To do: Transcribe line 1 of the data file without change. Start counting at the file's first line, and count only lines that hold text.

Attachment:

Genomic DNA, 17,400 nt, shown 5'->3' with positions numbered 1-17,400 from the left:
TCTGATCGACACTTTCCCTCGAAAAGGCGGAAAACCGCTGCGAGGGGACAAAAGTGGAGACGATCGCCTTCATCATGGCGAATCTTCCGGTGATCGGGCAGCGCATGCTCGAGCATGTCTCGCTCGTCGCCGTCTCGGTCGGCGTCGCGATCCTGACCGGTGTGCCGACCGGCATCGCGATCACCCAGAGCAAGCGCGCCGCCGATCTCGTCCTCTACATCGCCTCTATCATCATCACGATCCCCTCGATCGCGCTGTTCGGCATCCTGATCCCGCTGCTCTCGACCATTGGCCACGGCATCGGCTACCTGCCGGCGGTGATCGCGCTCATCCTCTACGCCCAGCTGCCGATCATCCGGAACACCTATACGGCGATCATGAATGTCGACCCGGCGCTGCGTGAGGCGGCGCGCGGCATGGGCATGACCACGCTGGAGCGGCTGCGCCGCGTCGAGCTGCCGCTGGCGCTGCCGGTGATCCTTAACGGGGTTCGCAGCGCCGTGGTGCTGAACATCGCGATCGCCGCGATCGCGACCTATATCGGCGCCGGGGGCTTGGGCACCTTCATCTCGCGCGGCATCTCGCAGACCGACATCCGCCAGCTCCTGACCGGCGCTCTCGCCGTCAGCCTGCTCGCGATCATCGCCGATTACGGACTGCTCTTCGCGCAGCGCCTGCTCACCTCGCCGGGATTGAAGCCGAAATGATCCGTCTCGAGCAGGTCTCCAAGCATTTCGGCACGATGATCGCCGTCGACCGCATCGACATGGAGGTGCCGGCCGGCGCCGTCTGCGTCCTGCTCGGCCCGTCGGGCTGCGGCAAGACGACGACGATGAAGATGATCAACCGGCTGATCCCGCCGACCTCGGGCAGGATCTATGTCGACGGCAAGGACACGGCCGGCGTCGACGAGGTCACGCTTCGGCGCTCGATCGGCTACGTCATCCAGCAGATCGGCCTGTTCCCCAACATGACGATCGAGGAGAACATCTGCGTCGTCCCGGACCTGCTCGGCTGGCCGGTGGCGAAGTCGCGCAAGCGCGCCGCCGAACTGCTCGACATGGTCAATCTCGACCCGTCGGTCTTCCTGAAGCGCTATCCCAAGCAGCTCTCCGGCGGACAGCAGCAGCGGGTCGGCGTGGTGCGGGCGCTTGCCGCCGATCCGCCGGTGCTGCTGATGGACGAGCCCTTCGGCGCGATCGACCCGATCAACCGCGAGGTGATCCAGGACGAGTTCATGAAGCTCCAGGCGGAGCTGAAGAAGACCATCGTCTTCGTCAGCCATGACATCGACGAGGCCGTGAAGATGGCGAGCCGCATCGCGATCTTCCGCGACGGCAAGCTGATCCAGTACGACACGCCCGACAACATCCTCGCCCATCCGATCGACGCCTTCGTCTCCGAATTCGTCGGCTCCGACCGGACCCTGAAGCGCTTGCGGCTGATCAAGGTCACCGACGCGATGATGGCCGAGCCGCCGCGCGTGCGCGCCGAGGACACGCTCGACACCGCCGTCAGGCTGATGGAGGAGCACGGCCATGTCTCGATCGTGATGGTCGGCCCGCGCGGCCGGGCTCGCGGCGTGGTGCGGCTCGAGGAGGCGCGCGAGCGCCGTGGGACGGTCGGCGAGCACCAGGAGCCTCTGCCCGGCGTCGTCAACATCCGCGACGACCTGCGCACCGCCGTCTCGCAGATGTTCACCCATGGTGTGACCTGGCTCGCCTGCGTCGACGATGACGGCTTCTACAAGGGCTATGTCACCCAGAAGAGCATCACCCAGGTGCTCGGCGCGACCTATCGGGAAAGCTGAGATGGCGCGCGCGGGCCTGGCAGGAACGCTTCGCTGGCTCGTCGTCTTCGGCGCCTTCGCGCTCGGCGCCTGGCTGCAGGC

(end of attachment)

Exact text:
Genomic DNA, 17,400 nt, shown 5'->3' with positions numbered 1-17,400 from the left: